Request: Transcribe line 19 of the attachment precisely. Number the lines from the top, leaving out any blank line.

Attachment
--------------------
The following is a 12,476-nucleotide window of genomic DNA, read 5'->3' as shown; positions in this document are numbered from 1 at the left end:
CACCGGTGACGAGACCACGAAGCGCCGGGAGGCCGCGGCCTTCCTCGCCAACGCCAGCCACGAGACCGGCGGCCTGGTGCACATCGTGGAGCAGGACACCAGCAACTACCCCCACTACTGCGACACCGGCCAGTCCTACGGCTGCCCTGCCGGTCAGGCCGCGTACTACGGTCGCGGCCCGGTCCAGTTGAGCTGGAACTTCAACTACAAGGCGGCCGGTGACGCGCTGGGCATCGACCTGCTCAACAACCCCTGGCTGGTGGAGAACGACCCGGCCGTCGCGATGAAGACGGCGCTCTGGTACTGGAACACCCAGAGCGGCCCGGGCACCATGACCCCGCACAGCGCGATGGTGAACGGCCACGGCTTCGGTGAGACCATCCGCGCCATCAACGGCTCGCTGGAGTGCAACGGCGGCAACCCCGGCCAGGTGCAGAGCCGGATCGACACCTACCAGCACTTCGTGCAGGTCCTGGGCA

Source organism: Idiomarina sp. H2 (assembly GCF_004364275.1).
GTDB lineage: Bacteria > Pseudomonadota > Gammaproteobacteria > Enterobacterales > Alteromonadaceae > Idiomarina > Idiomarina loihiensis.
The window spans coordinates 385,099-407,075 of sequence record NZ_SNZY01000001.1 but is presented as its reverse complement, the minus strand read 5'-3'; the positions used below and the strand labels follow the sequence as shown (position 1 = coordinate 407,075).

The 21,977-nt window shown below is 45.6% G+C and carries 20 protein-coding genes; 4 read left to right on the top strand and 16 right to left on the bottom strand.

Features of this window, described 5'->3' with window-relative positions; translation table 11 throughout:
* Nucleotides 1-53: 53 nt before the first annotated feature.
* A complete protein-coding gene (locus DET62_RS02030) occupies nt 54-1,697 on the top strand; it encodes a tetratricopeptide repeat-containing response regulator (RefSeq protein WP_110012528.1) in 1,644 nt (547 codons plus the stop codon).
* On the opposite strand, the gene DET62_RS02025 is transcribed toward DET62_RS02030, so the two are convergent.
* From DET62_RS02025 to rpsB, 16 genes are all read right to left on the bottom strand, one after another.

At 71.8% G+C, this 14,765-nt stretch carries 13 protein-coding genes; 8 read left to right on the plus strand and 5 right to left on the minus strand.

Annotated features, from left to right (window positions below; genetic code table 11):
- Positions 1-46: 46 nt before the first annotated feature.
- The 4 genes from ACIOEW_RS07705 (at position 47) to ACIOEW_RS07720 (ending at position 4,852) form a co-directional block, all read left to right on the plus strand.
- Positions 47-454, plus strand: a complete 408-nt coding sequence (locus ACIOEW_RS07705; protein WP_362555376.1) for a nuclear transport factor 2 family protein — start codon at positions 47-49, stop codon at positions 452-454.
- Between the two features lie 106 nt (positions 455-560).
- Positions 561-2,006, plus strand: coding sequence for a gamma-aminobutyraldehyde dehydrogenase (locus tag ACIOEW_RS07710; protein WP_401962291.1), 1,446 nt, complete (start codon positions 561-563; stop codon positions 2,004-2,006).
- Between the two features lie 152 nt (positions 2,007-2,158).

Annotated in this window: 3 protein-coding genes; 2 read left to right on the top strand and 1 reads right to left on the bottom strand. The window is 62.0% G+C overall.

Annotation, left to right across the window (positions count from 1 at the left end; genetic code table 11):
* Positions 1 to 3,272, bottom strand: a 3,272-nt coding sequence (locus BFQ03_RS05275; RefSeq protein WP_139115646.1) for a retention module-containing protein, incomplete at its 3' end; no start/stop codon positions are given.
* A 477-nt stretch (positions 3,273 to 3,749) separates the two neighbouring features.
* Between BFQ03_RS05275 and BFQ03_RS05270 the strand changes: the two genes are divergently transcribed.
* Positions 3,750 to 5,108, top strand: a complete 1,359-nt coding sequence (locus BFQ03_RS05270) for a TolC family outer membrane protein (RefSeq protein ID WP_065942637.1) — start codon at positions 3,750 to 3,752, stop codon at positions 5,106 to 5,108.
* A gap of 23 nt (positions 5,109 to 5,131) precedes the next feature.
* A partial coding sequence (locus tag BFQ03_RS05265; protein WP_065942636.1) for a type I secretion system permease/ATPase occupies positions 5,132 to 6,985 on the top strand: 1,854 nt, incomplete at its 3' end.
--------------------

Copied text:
- Between the two features lie 152 nt (positions 2,007-2,158).